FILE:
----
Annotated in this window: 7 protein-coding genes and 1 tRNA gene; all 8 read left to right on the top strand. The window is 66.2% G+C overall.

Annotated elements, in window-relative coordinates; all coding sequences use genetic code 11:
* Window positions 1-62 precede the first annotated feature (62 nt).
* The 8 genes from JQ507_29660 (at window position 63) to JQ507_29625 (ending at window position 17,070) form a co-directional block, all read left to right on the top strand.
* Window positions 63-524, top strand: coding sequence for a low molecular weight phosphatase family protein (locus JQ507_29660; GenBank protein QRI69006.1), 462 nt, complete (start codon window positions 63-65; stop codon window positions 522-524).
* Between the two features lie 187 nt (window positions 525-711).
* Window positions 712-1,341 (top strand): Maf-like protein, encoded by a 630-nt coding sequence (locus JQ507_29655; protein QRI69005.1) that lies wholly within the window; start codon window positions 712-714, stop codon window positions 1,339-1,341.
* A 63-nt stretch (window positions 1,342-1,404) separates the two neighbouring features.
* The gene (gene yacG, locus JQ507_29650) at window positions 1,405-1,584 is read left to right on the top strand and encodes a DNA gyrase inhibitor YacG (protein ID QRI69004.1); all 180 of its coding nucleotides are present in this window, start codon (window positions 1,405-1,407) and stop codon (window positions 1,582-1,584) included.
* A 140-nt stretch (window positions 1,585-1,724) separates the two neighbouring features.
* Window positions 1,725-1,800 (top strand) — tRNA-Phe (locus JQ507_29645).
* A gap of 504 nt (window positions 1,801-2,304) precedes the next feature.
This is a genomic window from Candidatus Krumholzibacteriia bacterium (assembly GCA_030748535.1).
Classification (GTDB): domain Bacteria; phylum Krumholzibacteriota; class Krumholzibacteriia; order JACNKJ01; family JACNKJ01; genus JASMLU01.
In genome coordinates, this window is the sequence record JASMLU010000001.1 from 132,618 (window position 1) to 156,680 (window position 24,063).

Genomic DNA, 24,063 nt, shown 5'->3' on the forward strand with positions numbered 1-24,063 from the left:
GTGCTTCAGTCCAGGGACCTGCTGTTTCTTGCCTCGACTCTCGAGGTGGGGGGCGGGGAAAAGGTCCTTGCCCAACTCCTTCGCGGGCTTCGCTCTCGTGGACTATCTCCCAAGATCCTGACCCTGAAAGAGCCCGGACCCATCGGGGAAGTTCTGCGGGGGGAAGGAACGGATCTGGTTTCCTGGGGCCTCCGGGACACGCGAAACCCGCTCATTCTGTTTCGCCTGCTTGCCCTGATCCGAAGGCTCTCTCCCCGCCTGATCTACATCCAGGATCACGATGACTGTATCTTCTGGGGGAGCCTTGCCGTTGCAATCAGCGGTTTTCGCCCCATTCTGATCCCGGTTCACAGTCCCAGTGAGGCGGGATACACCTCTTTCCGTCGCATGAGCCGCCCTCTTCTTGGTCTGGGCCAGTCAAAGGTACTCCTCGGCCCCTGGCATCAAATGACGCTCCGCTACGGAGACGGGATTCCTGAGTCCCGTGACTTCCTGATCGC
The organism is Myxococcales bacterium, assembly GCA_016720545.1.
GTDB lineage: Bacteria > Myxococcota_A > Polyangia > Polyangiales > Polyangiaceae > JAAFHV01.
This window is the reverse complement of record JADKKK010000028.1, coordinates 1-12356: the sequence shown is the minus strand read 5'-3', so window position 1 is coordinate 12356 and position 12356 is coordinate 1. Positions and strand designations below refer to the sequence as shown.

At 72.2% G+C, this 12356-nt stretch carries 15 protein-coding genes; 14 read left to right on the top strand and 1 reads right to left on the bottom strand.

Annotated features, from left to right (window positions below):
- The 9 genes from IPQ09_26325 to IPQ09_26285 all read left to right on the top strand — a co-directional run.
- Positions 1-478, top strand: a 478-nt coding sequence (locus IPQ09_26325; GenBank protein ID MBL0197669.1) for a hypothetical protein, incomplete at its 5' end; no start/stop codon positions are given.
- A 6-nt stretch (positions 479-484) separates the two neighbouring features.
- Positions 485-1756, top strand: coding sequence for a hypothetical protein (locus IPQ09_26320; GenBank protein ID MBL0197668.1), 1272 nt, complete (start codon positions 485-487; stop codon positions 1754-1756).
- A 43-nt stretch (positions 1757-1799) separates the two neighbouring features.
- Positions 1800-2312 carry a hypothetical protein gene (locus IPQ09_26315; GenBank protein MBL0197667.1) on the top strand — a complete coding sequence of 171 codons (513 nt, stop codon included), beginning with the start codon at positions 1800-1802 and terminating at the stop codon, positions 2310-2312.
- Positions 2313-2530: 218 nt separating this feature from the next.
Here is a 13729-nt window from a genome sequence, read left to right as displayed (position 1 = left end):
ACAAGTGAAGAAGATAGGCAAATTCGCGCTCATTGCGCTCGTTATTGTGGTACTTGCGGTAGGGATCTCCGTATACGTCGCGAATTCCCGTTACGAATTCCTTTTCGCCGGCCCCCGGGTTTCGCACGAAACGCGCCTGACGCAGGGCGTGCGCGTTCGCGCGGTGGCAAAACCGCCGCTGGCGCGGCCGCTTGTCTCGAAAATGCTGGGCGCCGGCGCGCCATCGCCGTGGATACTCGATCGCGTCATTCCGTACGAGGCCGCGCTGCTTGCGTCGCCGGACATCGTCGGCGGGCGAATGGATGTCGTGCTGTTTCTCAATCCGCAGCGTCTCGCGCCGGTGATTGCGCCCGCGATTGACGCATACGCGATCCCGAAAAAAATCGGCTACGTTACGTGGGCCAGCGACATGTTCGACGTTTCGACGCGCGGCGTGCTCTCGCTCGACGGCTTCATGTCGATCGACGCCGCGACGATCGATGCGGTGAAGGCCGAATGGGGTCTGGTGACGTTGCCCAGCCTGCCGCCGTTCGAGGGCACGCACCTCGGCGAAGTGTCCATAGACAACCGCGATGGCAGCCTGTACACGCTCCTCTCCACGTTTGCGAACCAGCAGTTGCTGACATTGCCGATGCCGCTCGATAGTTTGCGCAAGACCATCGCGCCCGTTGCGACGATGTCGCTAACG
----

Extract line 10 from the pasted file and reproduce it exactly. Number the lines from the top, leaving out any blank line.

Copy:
* A 140-nt stretch (window positions 1,585-1,724) separates the two neighbouring features.